Monday, March 30, 2009

Winning the War on War?

Professor Joshua Goldstein recently presented his newest research project, "Winning the War on War," as part of the Middle East Seminar Series at the University of Maryland.

His talk is advertised with the following blurb:

"The number and size of wars is near an all-time low. From the killing of tens of millions in the World Wars, to millions in the Cold War, hundreds of thousands in the 1990s and tens of thousands today, war appears to be waning. Is this a stable trend or merely an interlude, and what explains the decline in war over recent decades?"

The most interesting part of the talk was Goldstein's point that the oft-quoted statistic that the majority of deaths in the 19th century were military but that the majority of deaths today are civilian is the result of a measurement error and in fact civilians have always been the source of most casualties. He frames the research project as a response to reports that emphasize the increasing incidences of civil conflict and generally increasing global levels of violence that are assumed to characterize contemporary society.

There were of course a lot of critiques of Goldstein's thesis, among them that levels of indirect deaths from conflict did not reflect this general downturn in battle deaths; that large conflicts are being replaced by smaller ones that are more diffuse and more difficult to track; and that although wars may be less lethal they are not less disruptive to society. I would agree with all of these, although Goldstein does point out an interesting quantitative trend.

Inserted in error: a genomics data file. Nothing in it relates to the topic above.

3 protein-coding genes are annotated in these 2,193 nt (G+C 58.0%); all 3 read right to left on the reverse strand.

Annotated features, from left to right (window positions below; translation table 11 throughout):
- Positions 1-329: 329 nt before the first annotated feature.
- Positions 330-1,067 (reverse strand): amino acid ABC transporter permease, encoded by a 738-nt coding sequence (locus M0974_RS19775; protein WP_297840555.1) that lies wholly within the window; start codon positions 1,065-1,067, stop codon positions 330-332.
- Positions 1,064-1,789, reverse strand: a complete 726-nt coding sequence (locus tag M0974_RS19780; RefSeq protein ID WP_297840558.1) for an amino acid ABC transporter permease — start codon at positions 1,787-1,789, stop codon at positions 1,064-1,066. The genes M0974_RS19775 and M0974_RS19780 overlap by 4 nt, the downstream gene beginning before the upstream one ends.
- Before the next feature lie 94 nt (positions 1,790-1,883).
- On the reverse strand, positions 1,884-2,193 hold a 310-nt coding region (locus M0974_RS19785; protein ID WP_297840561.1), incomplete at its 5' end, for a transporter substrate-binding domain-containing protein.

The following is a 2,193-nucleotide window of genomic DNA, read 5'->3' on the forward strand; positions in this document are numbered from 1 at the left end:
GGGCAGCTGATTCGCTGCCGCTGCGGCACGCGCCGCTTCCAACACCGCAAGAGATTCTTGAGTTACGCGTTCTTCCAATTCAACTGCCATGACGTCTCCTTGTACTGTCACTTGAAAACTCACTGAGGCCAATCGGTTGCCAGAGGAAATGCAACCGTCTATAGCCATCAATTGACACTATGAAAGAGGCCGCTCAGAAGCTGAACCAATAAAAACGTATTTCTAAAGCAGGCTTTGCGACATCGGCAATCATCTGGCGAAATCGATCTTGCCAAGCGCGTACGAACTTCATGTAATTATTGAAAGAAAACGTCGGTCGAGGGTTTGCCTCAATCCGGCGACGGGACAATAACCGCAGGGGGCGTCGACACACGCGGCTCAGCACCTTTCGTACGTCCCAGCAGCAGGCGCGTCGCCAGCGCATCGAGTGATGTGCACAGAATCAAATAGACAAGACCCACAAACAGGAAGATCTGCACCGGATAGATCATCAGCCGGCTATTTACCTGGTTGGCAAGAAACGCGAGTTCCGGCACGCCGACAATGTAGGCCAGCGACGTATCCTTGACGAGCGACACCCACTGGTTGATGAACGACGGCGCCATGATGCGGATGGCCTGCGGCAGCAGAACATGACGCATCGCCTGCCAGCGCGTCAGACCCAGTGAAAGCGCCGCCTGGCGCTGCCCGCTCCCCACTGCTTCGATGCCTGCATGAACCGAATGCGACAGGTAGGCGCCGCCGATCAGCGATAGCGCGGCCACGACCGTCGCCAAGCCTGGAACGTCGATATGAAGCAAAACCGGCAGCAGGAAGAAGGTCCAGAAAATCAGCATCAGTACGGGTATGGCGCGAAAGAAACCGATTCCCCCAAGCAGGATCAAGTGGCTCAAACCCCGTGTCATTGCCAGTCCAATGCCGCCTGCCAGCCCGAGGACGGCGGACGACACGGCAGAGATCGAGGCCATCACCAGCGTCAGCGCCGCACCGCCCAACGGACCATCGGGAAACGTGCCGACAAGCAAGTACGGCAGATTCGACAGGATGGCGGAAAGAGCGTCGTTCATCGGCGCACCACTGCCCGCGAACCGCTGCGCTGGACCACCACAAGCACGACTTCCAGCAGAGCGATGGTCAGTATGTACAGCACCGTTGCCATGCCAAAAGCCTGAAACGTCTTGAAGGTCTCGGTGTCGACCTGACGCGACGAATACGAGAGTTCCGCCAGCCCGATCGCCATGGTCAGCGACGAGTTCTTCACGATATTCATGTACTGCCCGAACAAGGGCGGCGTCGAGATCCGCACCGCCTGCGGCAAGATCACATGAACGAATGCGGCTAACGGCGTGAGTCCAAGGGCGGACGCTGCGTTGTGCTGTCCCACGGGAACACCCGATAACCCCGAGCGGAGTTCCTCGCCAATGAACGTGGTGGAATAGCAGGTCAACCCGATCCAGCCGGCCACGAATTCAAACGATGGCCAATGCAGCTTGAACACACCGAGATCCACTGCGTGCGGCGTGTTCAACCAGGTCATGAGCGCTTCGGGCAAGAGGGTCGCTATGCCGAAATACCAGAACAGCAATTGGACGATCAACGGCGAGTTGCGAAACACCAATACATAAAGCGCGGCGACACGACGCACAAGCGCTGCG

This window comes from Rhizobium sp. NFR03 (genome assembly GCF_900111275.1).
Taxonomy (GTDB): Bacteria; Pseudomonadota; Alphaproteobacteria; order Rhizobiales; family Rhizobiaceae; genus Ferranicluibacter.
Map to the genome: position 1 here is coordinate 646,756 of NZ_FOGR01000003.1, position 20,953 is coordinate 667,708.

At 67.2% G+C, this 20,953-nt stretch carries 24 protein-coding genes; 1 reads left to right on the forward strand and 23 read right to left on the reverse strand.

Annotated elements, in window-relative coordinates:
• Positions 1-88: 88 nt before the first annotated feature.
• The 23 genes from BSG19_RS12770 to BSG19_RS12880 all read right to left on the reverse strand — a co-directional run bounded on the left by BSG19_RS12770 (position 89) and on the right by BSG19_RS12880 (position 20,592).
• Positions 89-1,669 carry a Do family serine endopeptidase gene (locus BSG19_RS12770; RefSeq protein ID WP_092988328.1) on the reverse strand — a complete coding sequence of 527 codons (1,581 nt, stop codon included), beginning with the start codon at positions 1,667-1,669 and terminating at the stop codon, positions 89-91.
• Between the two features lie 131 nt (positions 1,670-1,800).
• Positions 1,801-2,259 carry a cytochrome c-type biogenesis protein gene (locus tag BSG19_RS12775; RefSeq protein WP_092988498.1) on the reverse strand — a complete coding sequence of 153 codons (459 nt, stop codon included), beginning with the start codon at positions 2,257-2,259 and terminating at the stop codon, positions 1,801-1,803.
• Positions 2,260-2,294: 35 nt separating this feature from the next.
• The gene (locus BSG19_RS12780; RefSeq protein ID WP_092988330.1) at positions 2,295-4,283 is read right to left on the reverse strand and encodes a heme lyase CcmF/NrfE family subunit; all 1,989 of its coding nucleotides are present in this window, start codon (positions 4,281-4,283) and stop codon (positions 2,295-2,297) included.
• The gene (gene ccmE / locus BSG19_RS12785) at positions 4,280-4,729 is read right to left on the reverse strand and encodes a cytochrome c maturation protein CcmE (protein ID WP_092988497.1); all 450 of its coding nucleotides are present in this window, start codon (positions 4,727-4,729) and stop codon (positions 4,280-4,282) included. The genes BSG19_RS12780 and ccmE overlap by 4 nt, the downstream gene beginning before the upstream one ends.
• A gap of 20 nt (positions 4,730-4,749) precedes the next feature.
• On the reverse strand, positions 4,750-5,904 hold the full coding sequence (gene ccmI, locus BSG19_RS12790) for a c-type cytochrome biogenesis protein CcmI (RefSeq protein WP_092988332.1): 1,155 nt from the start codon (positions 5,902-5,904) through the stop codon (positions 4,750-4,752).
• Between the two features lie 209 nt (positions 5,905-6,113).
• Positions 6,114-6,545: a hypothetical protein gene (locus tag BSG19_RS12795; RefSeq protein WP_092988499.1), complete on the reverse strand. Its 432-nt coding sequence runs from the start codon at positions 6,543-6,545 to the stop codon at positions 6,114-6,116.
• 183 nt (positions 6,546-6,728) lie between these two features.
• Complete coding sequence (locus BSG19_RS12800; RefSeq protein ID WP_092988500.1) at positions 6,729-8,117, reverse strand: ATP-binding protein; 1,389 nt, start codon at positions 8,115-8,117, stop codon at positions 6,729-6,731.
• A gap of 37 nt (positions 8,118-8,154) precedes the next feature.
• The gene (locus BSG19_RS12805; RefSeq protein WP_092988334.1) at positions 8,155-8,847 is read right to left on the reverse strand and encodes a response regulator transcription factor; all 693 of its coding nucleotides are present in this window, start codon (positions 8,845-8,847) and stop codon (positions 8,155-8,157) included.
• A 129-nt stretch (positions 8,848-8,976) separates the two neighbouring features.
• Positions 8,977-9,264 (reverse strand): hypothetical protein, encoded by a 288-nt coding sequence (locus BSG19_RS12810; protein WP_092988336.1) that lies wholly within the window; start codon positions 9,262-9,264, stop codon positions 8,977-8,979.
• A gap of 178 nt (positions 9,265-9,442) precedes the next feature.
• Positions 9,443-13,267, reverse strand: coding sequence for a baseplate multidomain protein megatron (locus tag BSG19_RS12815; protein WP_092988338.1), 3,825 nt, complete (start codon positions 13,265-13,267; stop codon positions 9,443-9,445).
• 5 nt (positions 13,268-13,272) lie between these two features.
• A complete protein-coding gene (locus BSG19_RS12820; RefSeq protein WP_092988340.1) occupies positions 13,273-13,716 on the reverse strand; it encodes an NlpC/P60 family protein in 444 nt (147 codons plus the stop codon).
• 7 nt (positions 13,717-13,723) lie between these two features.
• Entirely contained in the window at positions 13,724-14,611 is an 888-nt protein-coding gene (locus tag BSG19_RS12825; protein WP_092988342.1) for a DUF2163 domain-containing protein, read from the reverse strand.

I would argue the source of the trend is the increasing sophistication of technology that allows militaries to avoid civilian casualties - but which may also make war more likely (Iraq would certainly be evidence of this). And that this increasingly sophisticated technology probably isn't driven by international norms regarding the sanctity of civilian life so much as the increasing participation of communications and IT companies in the production of defense material. They can't exactly get new contracts for weapons that are less-precise and involve less engineering and technological implements. . . .

Perhaps as weapons get increasingly accurate incidences of attacks will increase. Casualties may also decrease, but living with the imminent threat of being a target won't, and therefore neither will the indirect effects of war like psychological trauma and low levels of economic investment.

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